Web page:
You’re Too Young For Me
There’s something we need to talk about. There’s something we’ve been blissfully ignoring as we fell into this flirtation, this relationship, this excitement. There’s something neither of us wants to admit and so that makes it even more important to say. We’re living in the honeymoon right now. The reality is: you’re too young for me.
I love a lot about you. I love your energy and your enthusiasm. I love your ambition, the way you turn into this fascinating little creature when you’re motivated. You have so much future ahead of you. You can really accomplish all the things you want to do. You’ll change so much in the next five years. I have no doubt you’ll do all the wonderful things you want to do — and then some.
But I’m settled. I know what I’m going to do and where I’ll be. I hate to pull a “When I was your age” but when I was your age, months seemed like decades and now? Now, I’ll look back on something that feels recent and it will have happened four years ago. Time doesn’t necessarily mean change for me anymore — and for you, well I’ve seen mere days influence your entire world.
It’s nothing to be ashamed of. In fact, it’s amazing. It’s beautiful. You’re in the middle of an incredible time in your life.
You don’t need to act like you’re above all that for me. And you certainly don’t need me.
Not that you aren’t mature. You are. You’ve almost got me convinced this could work out. I want to believe it could. I like everything about you. I want to throw around excuses and say you’re different. I want to say the chaotic forces of your life have made you older — wise beyond your years. And they have in many ways. But emotionally? In reality? You’re still your age. You can’t change that. You shouldn’t want to. You shouldn’t be trying to grow up so fast.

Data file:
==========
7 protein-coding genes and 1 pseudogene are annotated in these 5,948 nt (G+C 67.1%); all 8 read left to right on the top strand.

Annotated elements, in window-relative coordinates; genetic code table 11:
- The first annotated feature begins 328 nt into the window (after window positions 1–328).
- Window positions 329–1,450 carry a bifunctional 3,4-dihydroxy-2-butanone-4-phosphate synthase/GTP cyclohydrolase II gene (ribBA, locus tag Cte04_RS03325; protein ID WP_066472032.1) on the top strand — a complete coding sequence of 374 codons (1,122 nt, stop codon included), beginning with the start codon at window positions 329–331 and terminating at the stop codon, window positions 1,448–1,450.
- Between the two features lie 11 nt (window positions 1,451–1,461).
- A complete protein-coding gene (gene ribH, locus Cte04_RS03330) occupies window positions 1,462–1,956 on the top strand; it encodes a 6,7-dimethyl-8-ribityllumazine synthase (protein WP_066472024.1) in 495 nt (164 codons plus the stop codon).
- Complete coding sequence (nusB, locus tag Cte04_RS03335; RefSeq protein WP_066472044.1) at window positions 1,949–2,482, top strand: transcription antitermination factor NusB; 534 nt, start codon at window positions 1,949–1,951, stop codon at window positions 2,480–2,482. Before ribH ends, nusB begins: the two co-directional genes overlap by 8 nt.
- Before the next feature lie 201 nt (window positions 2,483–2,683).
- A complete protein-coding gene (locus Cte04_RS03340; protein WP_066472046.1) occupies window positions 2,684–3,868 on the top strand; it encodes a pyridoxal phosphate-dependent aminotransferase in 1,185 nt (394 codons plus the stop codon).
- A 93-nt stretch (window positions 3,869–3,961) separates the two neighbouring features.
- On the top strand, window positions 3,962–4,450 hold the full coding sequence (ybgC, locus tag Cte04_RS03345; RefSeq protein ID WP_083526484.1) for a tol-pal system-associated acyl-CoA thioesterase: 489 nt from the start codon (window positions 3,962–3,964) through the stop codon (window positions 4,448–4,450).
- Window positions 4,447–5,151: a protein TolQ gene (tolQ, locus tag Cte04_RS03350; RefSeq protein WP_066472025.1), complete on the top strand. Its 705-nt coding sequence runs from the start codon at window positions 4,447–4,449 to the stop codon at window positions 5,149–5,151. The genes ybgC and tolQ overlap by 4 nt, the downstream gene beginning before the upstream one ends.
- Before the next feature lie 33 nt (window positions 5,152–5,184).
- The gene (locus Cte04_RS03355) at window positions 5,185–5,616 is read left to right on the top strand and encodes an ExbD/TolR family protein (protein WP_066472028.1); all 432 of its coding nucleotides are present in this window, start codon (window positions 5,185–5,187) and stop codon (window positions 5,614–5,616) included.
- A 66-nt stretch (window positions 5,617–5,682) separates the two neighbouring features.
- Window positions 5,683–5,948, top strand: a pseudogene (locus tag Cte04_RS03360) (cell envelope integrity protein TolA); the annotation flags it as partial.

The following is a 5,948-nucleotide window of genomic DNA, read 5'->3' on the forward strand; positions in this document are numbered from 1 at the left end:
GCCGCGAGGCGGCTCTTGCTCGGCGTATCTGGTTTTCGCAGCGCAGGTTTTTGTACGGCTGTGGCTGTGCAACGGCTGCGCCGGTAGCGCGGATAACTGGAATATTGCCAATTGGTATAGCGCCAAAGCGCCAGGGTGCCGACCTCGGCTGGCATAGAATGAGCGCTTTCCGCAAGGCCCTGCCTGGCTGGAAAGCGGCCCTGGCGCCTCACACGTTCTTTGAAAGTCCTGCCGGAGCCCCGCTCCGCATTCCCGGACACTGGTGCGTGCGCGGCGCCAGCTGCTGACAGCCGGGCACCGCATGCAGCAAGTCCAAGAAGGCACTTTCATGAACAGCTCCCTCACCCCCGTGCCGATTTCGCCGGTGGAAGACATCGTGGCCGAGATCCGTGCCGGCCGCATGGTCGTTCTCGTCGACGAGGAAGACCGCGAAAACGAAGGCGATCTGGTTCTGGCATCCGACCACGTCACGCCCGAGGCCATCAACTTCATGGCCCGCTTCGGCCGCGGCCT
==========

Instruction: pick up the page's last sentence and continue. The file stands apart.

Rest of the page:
I’ve become cynical as years have gone by. I’m not as open to love as you are. I used to fall head over heels like you do. I used to race toward love and nicknames and commitment, but those things never worked out for me. You haven’t had any of that yet. Sometimes it scares me, the way your face is so expressive — it shows me everything you feel. You look at me like I’m special or lovely or magic. Like I know something you don’t maybe. Truth is: I don’t know anything.
Why do you even want me? You want someone who you can grow with, someone to share experiences, someone who is changing just as much as you are, someone exciting.
You’ll resent me. You’ll resent the nights in. You’ll resent the adult responsibilities. You’ll resent the exhaustion.
I’ve fallen in love before. I’ve had my heart trampled on. This hasn’t happened to you yet and I don’t want to be the one to do it. I want to keep you — smiling and wanting and ready for life — just as you are.
I know you’re going to become an amazing person. I’m sorry I can’t be there while it happens.
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Try something today. Count how many times someone brings up some sort of mental illness in normal conversation. Add that number up and tell me it doesn’t strike you as kind of weird how many normal people walk around with the belief that there is something wrong with them.
She assumed it was jewelry. Every year he gets her a charm for her gold chain or a pair of dangly earrings.
Fall if you will, but rise you must.
You may lose what would have been the joy of the experience had you not been so focused on some fabricated idea or unrealistic expectation you had of how it was going to turn out.